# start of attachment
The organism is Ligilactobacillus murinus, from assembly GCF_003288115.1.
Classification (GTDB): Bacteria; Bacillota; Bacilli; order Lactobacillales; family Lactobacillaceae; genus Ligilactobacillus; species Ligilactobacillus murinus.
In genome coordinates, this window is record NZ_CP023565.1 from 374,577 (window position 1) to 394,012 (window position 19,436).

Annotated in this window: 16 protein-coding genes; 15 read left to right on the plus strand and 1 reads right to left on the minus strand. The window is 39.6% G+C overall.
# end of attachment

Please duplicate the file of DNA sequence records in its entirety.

The organism is Ligilactobacillus murinus, from assembly GCF_003288115.1.
Classification (GTDB): Bacteria; Bacillota; Bacilli; order Lactobacillales; family Lactobacillaceae; genus Ligilactobacillus; species Ligilactobacillus murinus.
In genome coordinates, this window is record NZ_CP023565.1 from 374,577 (window position 1) to 394,012 (window position 19,436).

Annotated in this window: 16 protein-coding genes; 15 read left to right on the plus strand and 1 reads right to left on the minus strand. The window is 39.6% G+C overall.